So I was fat in middle school.
Like really fat. In 7th grade, I weighed an astonishing 240 pounds at 5'4. I had a lot of shapeliness going on and was tired of girls only wanting to be my friend. I can't count the number of times I asked a girl out and her response was, "But Zach, I don't want to ruin our friendship." Here's the actual translation:
"Zach, you are sweet, but you also eat a lot of sweets, so dating isn't going to happen until I can actually fit my arms around you."
So in High School, I was over it and did a crash diet. I ate basically nothing for a year and dropped down to 170 pounds and grew about 6 inches. All of sudden, girls were noticing me and I was PUMPED. Eventually, I went from the humble little boy to a cocky 16-year old that thought he was sweeter than a king-sized Reeses cup.
I wasn't sweet or nice anymore. I turned into a total jackass to my parents and my friends. I pushed everyone around me down so that I could lift myself up. I wanted everyone to look at me and how great I was. I became a bully without even knowing it.
It wasn't until I showed up to a birthday party for one of my best friends in middle school that I realized how bad it had gotten. He pulled me aside and said, "I didn't want you here. You're a total ass, but my parents made me invite you."
Yep. It was a real winning moment.
In my attempt to better myself, I hadn't noticed how much I was hurting other people. My friend wasn't the only one who felt that way. It was a basic theme shared by my parents, my sisters, my friends, and every girl I dated.
I was hurting them and they still remember it.
How could this happen? I just wanted to not be bullied, fat or ignored anymore by people. I wanted to be seen. I wanted to be important. I wanted to feel valued. In that process, I left a trail of scars, bruises, and memories that I wish I could forget.
It makes me think about the story of Jonah. If you aren't familiar, Jonah is a man in the Bible that ran away from God to do his own thing. We usually think about him getting swallowed by a fish, whale, or something else. That's not what I want to talk about though.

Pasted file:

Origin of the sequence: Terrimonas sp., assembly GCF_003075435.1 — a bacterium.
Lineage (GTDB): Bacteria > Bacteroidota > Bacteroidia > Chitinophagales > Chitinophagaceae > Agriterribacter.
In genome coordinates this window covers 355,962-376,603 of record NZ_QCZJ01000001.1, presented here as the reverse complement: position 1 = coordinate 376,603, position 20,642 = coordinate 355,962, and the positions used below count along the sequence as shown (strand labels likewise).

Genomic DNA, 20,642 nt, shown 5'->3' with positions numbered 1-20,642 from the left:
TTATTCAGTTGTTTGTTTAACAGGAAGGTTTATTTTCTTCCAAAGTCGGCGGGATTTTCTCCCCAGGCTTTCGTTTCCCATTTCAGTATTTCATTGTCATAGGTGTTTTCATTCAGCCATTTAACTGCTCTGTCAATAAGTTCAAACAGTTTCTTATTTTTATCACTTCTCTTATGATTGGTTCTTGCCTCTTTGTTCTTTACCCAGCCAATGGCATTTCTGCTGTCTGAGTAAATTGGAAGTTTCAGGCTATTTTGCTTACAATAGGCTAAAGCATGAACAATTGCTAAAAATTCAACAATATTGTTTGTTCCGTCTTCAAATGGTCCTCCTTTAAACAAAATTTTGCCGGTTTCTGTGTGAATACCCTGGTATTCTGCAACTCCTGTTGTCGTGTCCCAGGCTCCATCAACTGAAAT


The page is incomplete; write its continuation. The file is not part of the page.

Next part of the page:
After God called him to go to a place called Nineveh, He got on a boat with a group of people that literally carried him the opposite way God had asked him to go. During this boat ride, God caused a storm. A big storm. (The thought of drowning freaks me out just writing this.)
Read this in Jonah 1:5, because we tend to overlook it.
"All the sailors were afraid and each cried out to his own god. And they threw the cargo into the sea to lighten the ship."
The people started throwing everything they had overboard.
Their possessions. Their means for income. Everything. All because of Jonah.
Now, Jonah eventually comes to himself and throws himself overboard to stop the storm, but none of the losses are restored. Jonah's impact on their life was catastrophic.
In my opinion, I don't think Jonah was trying to ruin their lives. I also don't think any of us wake up and decide to hurt people, but we do.
Our intentions are usually fair, but our impact can leave some serious wounds.
Sometimes, I wonder how many scars people carry from the decisions I've made. Have you ever thought about that? It's a little unsettling.
When someone does something that hurts us, we very rarely care about their intentions. If someone wrecked their car into yours, I doubt you care at all about what led to it. All you care about is how you are going to get to work. It's the impact we remember, not the intention.
However, when we measure our decisions, we remember our intentions, not the impact we had on those around us. We need to change this.
Our world is a mess right now. As of writing this, people are storming the Capital Building with the intention of being helpful. However, their impact is causing fear, pain, and panic.
Everyone has an opinion. Everyone wants it their way. We care more about getting our thought across than we do at the wounds our words cause. We care more about being right than we do about making things right.
I know the intention is good, but the impact can be detrimental. We have to think beyond ourselves and see people. And I mean REALLY see them and how we could be hurting them and better yet, how we can help them.
I'm still learning this and I want to invite you to learn with me. Let's be people that fight for each other, not just with each other. Let's have conversations and look to understand and not just be understood.
We can be better.